In this blog, we spoke to undergraduate student Annika Ramos who discusses her summer internship at PwC, experience at Queen Mary University of London and her plan to run for Vice President of Education at the University’s Student Union.
Annika joined Queen Mary in 2015 through the foundation programme and is currently studying Pharmaceutical Chemistry in the School of Biological and Chemical Sciences (SBCS).
Why did you decide to study Pharmaceutical Chemistry at Queen Mary?
I wanted to join Queen Mary ever since I attended one of the University tours. I fell in love with the campus and took up the opportunity to do the Foundation programme. I really wanted to get into Queen Mary, especially as it’s a Russell Group university and after the Foundation programme I got to do the course I wanted, which was Pharmaceutical Chemistry. It was also important for me to live on campus and be in London, as there are so many opportunities here.
How was your experience of the Foundation programme?
I found the programme really useful. Whilst we were studying similar subjects as A Levels, including Maths, Biology, Physics, Chemistry and English, the content was more complex so it was a really good starting point in terms of getting students used to what university is like and the independence that comes with it.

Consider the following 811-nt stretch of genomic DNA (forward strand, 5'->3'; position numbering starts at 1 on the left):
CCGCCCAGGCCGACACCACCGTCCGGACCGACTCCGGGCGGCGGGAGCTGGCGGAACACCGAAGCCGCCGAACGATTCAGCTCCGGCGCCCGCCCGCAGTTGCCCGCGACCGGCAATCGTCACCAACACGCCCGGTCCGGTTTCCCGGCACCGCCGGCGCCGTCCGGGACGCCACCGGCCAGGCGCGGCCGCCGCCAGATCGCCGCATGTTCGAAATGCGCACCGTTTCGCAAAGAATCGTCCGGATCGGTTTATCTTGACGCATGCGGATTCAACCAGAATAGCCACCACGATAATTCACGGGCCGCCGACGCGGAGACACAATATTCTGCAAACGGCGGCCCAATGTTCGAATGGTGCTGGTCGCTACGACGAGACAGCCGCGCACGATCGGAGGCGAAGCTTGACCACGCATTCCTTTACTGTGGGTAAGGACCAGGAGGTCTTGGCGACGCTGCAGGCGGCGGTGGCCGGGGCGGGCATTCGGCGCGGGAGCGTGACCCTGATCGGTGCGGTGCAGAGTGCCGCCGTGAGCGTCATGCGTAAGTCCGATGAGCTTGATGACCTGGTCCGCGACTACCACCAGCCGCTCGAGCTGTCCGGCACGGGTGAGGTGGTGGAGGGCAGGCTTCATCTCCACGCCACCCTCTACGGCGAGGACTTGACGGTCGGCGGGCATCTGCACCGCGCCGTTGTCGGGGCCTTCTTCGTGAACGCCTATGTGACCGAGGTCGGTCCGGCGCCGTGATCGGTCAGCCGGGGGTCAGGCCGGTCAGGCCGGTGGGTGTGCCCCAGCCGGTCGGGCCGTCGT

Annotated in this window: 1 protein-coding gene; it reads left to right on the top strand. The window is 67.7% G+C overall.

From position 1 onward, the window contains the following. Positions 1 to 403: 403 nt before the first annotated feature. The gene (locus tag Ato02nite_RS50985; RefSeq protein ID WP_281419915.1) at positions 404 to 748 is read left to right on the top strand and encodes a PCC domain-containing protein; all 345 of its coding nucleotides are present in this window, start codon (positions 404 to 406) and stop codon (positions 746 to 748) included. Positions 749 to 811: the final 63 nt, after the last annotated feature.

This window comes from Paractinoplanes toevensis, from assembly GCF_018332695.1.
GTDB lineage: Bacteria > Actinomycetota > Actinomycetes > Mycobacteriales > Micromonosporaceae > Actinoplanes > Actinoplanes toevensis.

Tell us about your summer internship at PricewaterhouseCoopers (PwC)
I did the internship last summer. I worked as a technology risk intern, with support from the University. I wanted to consider some options outside of Chemistry and labs so I started looking at some of the options available from the University and also visited the careers office. The team there really listened to what I wanted to do and suggested this role at PwC. They helped me through the application process including helping me review my CV, writing a cover letter and taking part in some practice interviews. It was a really good experience helping me to learn what working life is like. Being there encouraged me to be very proactive in taking responsibility and completing my work. I also took part in an in-house competition about the future of mobility. It wasn’t compulsory but a group of colleagues and I actually reached the final of this competition where we got to present our ideas to transport services such as TfL and experts within PwC.
What are your plans for the future?
I have received a graduate job offer from PwC, which I am considering but haven’t accepted yet as I feel I have more to offer the University before I graduate. That’s why I’m running for Vice President of Education at Queen Mary’s Student Union. I currently work as a student staff receptionist in the Student’s Union and have been really interested in what the whole executive team has been doing. Also, I’m a course representative for Pharmaceutical Chemistry and there has been lots of interest from students about upgrading their education experience through the use of technology. I noticed several lecturers have been using APPs such as Socrates and Kahoot, which help make lectures more interactive, engaging and allow students to make a contribution throughout the lesson. Therefore, I’d be pushing for greater use of this kind of technology including e-learning platforms and e-books. It’s all about accessibility and inclusivity with these APPs and there is an appetite among students for digital learning opportunities.